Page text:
Take the Islam(ist) confrontation we are now thinking about so furiously.  Is there a problem?  Many say no.  Others say yes, there’s a huge problem, and we’re getting stuck into it, and why the hell don’t you stop bitching?  (I haven’t heard anyone say that yes there is a huge problem but it is now being taken care of and soon it will all be over, but, what the hell, you just heard me say that things could be like that, in this, only a few paragraphs ago.) If there is a problem, what kind of problem is it?  Is it religious of secular?  Ancient or modern?  Religious, political, economic or social?  Is the USA the real problem here?  Is the only problem that the damn USA is built for launching itself at problems, and if it doesn’t face a real problem it will launch itself at a fantasy problem, just for the fun and the profit of it?  Is the answer for all the religions to get along, by forming a kind of anti-modern religious cartel, and then for the relatively modern bits of the cartel to civilise the more primitive bits?  Is it All About Oil?  (And is the answer therefore to invent an oil substitute?)

Define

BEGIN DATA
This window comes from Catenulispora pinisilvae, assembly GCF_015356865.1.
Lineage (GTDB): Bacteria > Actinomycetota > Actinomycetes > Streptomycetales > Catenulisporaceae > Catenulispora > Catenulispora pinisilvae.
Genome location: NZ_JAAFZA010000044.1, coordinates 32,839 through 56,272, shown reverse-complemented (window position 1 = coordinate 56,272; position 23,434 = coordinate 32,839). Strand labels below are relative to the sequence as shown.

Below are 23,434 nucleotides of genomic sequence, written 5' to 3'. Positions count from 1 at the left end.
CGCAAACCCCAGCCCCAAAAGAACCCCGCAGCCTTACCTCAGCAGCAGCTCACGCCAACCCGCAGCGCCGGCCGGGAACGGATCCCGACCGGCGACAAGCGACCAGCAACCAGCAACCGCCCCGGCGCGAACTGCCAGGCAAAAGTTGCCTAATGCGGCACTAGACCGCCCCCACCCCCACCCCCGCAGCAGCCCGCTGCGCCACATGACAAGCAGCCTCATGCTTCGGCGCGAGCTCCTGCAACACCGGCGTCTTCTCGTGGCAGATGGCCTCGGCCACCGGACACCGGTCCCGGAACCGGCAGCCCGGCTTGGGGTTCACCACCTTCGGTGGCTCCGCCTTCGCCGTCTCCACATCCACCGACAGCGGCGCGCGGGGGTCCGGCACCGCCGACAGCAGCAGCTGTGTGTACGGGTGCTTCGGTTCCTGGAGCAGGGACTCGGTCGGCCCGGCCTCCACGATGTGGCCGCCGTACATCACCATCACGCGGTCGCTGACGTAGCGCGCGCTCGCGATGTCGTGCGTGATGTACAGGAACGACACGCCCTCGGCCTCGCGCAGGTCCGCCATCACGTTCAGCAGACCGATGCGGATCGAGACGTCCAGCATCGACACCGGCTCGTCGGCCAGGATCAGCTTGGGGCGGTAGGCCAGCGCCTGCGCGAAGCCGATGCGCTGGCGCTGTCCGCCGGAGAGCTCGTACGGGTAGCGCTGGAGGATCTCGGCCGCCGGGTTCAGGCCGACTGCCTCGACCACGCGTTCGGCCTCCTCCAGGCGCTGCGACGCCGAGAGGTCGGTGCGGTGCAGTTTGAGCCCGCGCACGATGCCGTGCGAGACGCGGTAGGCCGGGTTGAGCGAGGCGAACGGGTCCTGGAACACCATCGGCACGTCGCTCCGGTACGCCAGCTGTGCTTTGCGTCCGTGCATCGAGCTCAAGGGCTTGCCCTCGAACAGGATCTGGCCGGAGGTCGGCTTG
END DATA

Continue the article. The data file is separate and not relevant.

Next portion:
Define the enemy.  This is the argument which, historians may well decide, is the one the West is now having.  This is the particular object of the thinking.

For whatever it may be worth, and just to give you an example of the kind of argument this process involves, there is now a huge argument going on in the West right now about the nature of the Islamist threat.  Is it a threat from “extreme Islamists”, terrorists, people who are betraying Islam?  And is the answer to isolate these extreme Islamists terrorist, etc., from the rest of the Muslim world, by persuading “moderate” Muslims to suppress the extremity in their midst?  Or is Islam as a whole the problem?

My answer is a hybrid.  I think it highly unlikely that Islam as such will be totally defeated in the nearish future.  But I do think that it makes more sense to say that Islam is the problem, rather than mere Islamic extremism.  My understanding of the contents of the Koran, based on some reading of English translations and on a lot of hearsay and opinion from those (of all state of pro- to anti-Islamic opinion) who have read it a lot more than me, is that the Koran is a manual for conquest of the world by Islam.  Violence and savagery are definitely recommended, but so is making nice, when that will work better.  But, conquest – submission – is the objective.  The idea, to put it in terms of the West as I am defining the West, is for the West to be shut down.  Stop quarrelling.  Submit.  So, Islam itself is a mortal enemy of the West.  They can’t both win.  Either the West is shut down, or Islam is castrated into a bizarre group of people who believe their bizarre things but never actually do any of it, and spend their time unanimously explaining that it is all only metaphorical, and that Holy War really only means studying harder for your exams and doing your work better, and generally being nice and civilised.  Islam is absolutely not like this now, and is accordingly the West’s enemy.  The West faces the task, I would say, of destroying Islam.